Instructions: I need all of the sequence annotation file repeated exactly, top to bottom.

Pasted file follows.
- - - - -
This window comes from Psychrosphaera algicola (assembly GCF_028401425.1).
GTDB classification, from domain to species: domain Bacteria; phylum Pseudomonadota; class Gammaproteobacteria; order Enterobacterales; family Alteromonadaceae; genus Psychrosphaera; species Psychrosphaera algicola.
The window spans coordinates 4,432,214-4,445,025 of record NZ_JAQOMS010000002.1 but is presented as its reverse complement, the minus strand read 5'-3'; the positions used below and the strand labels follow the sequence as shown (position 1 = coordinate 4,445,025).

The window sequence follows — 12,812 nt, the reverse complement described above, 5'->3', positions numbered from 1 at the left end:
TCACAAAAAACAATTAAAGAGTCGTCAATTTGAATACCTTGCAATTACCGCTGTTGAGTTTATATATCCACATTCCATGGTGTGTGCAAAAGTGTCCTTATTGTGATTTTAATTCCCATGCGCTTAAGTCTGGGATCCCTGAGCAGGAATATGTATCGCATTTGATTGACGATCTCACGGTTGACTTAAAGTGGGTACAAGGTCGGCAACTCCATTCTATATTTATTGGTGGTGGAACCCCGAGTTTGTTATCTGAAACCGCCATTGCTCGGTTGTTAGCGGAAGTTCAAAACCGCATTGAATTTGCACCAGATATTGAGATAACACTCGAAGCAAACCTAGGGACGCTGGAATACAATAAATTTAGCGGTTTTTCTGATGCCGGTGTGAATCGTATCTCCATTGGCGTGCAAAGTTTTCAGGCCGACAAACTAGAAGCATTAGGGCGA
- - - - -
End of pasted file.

This window comes from Psychrosphaera algicola (assembly GCF_028401425.1).
GTDB classification, from domain to species: domain Bacteria; phylum Pseudomonadota; class Gammaproteobacteria; order Enterobacterales; family Alteromonadaceae; genus Psychrosphaera; species Psychrosphaera algicola.
The window spans coordinates 4,432,214-4,445,025 of record NZ_JAQOMS010000002.1 but is presented as its reverse complement, the minus strand read 5'-3'; the positions used below and the strand labels follow the sequence as shown (position 1 = coordinate 4,445,025).

The window sequence follows — 12,812 nt, the reverse complement described above, 5'->3', positions numbered from 1 at the left end:
TCACAAAAAACAATTAAAGAGTCGTCAATTTGAATACCTTGCAATTACCGCTGTTGAGTTTATATATCCACATTCCATGGTGTGTGCAAAAGTGTCCTTATTGTGATTTTAATTCCCATGCGCTTAAGTCTGGGATCCCTGAGCAGGAATATGTATCGCATTTGATTGACGATCTCACGGTTGACTTAAAGTGGGTACAAGGTCGGCAACTCCATTCTATATTTATTGGTGGTGGAACCCCGAGTTTGTTATCTGAAACCGCCATTGCTCGGTTGTTAGCGGAAGTTCAAAACCGCATTGAATTTGCACCAGATATTGAGATAACACTCGAAGCAAACCTAGGGACGCTGGAATACAATAAATTTAGCGGTTTTTCTGATGCCGGTGTGAATCGTATCTCCATTGGCGTGCAAAGTTTTCAGGCCGACAAACTAGAAGCATTAGGGCGA